OWEN, Roger (1573-1617), of Condover, Salop.

Published in The History of Parliament: the House of Commons 1558-1603, ed. P.W. Hasler, 1981
Available from Boydell and Brewer



Family and Education

b. 1573, 1st s. of Thomas Owen of Condover by his 1st w. Sarah, da. of Humphrey Baskerville. educ. Shrewsbury 1583; Christ Church, Oxf. B.A. 1592; L. Inn 1589, called 1597. m. Ursula, da. of William Elkin, alderman of London, 2da. suc. fa. 1598. Kntd. 1604.

Offices Held

J.p.q. Salop by 1601-14, sheriff 1603-4; member, council in the marches of Wales 1602-7; bencher, L. Inn 1611, treasurer 1612-13.


Owen’s father procured his return to Parliament and built Condover Hall for him. In Shropshire Owen enjoyed a reputation for ‘all manner of learning, care of the good of the commonwealth, for composing of controversies, buying peace with his own purse, maintaining of amity, and love to his neighbours’. Camden considered him to be ‘worthy of so excellent a lather’, but he was the lesser man. His appointment as sheriff was challenged on the grounds that he was partial to the Vernon family, and his factiousness led to his dismissal from the council in the marches of Wales.2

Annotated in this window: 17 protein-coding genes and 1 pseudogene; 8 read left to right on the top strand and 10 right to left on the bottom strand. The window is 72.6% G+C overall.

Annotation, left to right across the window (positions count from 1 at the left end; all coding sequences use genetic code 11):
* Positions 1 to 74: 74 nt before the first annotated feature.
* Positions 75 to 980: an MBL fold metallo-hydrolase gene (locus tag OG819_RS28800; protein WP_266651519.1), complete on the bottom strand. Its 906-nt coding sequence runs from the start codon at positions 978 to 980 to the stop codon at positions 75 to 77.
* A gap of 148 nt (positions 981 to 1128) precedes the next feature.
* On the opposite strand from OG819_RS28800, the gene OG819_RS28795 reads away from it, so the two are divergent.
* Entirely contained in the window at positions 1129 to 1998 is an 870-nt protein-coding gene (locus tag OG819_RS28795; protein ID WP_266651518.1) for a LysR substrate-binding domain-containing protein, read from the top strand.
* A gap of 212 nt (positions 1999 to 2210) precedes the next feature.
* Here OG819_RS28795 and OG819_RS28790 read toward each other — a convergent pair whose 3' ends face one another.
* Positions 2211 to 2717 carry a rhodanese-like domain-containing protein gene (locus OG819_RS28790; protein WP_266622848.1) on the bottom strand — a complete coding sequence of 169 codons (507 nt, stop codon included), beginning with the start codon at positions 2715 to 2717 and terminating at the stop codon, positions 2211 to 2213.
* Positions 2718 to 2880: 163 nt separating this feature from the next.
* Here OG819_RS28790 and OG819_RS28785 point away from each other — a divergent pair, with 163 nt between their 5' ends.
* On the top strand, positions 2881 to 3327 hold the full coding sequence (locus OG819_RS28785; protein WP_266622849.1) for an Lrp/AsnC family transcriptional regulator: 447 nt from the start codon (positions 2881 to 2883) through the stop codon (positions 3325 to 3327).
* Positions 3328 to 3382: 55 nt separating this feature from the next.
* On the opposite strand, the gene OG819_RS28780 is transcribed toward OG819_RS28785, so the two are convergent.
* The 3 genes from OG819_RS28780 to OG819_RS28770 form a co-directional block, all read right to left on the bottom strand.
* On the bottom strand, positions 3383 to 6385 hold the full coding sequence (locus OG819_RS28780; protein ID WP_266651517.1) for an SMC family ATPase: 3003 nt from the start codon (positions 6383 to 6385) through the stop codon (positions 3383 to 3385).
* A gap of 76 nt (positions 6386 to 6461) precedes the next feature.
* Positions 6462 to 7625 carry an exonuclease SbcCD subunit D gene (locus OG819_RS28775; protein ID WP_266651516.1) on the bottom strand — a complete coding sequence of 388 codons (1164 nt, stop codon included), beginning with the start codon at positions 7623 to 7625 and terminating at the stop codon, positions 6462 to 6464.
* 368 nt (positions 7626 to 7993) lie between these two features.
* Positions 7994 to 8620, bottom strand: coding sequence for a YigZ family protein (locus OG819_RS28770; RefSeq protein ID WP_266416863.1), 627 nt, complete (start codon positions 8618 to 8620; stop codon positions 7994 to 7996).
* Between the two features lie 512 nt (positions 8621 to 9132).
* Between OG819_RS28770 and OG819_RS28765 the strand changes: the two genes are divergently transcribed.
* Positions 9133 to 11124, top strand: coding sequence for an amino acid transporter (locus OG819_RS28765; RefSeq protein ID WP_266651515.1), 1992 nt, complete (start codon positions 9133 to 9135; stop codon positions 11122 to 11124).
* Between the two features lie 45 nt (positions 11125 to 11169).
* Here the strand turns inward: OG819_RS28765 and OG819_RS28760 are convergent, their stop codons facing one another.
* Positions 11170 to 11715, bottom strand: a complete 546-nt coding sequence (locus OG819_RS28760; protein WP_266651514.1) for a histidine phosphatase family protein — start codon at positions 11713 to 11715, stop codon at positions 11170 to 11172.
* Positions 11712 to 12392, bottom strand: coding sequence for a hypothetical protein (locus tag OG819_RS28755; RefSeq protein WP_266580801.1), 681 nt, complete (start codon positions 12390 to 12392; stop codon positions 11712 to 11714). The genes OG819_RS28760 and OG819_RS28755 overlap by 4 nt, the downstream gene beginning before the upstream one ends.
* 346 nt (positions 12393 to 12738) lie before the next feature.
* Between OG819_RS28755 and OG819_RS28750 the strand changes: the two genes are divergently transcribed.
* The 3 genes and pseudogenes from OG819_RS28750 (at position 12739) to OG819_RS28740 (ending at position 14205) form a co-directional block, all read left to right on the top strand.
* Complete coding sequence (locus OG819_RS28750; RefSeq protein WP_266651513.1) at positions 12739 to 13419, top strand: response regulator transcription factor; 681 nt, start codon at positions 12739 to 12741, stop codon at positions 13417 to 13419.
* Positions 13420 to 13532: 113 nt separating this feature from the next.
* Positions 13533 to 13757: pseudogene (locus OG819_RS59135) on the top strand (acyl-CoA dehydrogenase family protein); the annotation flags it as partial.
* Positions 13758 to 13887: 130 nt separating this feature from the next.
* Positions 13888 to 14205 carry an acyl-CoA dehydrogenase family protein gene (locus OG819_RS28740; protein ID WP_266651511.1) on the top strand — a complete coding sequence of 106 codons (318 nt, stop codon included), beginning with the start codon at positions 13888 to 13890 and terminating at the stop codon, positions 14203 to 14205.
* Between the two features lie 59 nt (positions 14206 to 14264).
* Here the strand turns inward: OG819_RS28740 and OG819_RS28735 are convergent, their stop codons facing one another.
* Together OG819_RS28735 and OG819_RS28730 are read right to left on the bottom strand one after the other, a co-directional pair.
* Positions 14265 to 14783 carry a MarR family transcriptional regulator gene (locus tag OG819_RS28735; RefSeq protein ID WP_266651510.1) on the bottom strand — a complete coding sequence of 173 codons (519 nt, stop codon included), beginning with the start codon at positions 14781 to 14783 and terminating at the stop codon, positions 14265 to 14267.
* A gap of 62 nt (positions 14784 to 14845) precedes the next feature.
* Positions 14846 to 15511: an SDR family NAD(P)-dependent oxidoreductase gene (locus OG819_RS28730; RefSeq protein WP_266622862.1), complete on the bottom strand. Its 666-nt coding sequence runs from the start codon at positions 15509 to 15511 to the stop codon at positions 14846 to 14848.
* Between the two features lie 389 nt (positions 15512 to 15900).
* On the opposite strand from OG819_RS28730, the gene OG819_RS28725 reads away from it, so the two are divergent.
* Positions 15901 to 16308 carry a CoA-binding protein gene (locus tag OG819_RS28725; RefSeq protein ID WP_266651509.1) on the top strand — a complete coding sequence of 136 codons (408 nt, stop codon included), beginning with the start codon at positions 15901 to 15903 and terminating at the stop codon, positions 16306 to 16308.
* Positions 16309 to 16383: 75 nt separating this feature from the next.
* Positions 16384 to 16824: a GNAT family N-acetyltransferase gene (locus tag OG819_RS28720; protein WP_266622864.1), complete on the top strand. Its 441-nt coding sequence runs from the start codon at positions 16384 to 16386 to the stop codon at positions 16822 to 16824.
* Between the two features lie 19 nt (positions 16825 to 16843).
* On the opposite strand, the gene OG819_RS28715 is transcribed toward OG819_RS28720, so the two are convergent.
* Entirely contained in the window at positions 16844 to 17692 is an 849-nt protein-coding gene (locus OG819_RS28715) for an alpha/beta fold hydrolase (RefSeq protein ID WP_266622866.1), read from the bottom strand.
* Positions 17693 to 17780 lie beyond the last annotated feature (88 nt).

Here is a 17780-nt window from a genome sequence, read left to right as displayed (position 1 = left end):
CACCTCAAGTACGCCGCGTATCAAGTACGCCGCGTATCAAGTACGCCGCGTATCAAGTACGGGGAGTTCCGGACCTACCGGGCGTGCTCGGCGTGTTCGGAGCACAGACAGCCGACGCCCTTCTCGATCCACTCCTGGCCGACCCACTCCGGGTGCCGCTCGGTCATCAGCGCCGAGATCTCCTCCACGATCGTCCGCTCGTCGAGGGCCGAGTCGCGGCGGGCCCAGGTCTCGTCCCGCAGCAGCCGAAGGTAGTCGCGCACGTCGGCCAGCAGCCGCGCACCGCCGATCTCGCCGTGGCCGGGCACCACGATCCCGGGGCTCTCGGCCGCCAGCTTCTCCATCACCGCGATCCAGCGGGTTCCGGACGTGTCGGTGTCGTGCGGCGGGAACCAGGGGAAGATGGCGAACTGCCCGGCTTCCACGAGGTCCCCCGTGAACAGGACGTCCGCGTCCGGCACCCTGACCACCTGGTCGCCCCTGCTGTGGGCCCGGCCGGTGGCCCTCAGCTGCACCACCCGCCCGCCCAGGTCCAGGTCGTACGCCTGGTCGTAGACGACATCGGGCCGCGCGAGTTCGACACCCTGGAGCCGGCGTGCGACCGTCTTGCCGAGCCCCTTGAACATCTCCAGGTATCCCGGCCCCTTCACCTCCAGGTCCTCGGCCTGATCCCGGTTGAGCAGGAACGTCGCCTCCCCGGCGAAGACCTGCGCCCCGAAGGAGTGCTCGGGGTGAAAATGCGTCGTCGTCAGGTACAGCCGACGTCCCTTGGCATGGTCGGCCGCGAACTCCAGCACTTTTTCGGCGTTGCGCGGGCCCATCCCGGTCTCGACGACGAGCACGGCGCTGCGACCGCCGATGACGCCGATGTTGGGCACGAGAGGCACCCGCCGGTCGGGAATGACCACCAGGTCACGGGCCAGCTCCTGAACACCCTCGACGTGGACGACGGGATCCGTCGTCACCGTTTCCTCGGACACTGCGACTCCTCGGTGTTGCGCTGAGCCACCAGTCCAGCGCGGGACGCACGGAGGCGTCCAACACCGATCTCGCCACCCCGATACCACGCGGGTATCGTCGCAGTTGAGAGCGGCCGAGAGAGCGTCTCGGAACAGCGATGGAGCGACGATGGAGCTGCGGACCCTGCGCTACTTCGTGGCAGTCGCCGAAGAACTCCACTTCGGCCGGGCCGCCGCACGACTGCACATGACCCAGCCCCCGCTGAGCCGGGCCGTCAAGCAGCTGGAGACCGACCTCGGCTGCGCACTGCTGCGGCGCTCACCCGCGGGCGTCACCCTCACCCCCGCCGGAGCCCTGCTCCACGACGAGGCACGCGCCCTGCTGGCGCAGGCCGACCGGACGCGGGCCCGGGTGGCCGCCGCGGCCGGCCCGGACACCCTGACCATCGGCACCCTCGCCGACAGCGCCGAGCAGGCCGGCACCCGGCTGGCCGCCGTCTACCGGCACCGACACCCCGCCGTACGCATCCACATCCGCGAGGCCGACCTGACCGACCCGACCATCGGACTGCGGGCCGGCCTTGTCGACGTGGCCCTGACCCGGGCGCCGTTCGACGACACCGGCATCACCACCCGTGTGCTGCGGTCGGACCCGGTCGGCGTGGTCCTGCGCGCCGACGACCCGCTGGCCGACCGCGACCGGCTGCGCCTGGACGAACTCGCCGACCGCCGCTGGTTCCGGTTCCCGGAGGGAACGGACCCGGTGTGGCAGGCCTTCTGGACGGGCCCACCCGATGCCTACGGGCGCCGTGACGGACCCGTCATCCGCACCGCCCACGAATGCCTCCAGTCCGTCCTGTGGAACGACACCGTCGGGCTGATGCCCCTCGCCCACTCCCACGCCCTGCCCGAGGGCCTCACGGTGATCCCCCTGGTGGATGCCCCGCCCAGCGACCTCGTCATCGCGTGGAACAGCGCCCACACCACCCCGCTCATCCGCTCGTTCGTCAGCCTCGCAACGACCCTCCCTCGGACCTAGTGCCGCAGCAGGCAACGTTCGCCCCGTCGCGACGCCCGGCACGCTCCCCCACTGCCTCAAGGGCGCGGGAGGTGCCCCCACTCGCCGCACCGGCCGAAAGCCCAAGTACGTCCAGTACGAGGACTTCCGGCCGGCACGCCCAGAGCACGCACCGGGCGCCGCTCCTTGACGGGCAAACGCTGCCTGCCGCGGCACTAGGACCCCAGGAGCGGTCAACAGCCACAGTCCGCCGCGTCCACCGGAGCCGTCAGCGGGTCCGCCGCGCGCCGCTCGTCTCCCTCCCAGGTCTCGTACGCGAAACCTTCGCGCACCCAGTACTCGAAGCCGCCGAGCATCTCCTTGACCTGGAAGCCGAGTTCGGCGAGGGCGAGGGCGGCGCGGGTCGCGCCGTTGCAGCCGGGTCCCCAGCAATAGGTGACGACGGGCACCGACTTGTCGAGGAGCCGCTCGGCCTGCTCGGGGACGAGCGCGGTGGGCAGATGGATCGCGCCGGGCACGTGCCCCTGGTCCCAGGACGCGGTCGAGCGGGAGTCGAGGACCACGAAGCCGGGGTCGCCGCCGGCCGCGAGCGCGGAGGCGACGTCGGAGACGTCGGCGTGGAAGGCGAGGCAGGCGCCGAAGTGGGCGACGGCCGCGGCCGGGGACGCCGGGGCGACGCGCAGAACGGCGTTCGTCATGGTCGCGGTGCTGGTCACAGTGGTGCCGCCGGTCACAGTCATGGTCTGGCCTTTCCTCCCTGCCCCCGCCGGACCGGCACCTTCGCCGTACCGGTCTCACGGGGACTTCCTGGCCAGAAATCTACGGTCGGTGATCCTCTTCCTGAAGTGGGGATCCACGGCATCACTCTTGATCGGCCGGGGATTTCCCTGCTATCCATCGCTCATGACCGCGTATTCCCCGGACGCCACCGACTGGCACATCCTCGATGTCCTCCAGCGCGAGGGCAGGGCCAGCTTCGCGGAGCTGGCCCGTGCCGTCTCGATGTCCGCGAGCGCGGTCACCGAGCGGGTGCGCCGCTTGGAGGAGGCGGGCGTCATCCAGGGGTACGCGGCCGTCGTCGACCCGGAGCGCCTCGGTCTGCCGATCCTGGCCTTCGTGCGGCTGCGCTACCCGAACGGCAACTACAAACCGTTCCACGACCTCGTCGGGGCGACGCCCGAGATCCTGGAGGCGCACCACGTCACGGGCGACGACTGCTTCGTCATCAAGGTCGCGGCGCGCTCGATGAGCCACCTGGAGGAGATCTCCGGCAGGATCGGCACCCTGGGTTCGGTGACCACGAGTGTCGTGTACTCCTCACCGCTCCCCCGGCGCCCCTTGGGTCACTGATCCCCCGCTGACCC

Returned for the county after coming into his estate, Owen took an active part in the proceedings of the 1601 Parliament, and narrowly missed landing himself in deep trouble on account of his speeches, which were not always favourably received. He spoke against the pluralities bill on 16 Nov., and on 27 Nov. answered allegations that a privilege case concerning an MP’s servant had not been properly looked into. The breach of privilege had been committed in Shrewsbury and the House had ordered the serjeant-at-arms to go to Shrewsbury to fetch the culprits back to London.

May it please you, Mr. Speaker, myself being chose